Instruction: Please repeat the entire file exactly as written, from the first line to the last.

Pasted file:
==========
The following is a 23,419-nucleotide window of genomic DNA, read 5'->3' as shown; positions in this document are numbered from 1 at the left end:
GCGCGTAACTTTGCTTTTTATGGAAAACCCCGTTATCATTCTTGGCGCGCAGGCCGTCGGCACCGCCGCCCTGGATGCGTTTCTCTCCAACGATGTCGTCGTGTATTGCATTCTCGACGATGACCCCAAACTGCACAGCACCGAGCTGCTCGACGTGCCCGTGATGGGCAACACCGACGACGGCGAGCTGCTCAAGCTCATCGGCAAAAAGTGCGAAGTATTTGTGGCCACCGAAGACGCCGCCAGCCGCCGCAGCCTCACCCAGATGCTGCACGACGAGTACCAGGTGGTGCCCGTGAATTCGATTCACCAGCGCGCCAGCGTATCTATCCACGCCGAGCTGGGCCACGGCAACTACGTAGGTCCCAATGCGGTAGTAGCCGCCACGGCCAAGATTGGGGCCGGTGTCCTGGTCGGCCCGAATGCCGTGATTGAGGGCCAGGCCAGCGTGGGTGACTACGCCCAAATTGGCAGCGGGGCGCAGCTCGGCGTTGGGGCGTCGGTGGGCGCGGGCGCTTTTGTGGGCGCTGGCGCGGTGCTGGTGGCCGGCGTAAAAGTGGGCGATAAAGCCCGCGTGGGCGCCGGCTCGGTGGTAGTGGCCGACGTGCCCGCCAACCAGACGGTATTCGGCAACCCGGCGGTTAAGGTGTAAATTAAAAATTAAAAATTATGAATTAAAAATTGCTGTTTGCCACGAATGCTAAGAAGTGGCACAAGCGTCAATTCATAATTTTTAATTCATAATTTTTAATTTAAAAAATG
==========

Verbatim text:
The following is a 23,419-nucleotide window of genomic DNA, read 5'->3' as shown; positions in this document are numbered from 1 at the left end:
GCGCGTAACTTTGCTTTTTATGGAAAACCCCGTTATCATTCTTGGCGCGCAGGCCGTCGGCACCGCCGCCCTGGATGCGTTTCTCTCCAACGATGTCGTCGTGTATTGCATTCTCGACGATGACCCCAAACTGCACAGCACCGAGCTGCTCGACGTGCCCGTGATGGGCAACACCGACGACGGCGAGCTGCTCAAGCTCATCGGCAAAAAGTGCGAAGTATTTGTGGCCACCGAAGACGCCGCCAGCCGCCGCAGCCTCACCCAGATGCTGCACGACGAGTACCAGGTGGTGCCCGTGAATTCGATTCACCAGCGCGCCAGCGTATCTATCCACGCCGAGCTGGGCCACGGCAACTACGTAGGTCCCAATGCGGTAGTAGCCGCCACGGCCAAGATTGGGGCCGGTGTCCTGGTCGGCCCGAATGCCGTGATTGAGGGCCAGGCCAGCGTGGGTGACTACGCCCAAATTGGCAGCGGGGCGCAGCTCGGCGTTGGGGCGTCGGTGGGCGCGGGCGCTTTTGTGGGCGCTGGCGCGGTGCTGGTGGCCGGCGTAAAAGTGGGCGATAAAGCCCGCGTGGGCGCCGGCTCGGTGGTAGTGGCCGACGTGCCCGCCAACCAGACGGTATTCGGCAACCCGGCGGTTAAGGTGTAAATTAAAAATTAAAAATTATGAATTAAAAATTGCTGTTTGCCACGAATGCTAAGAAGTGGCACAAGCGTCAATTCATAATTTTTAATTCATAATTTTTAATTTAAAAAATG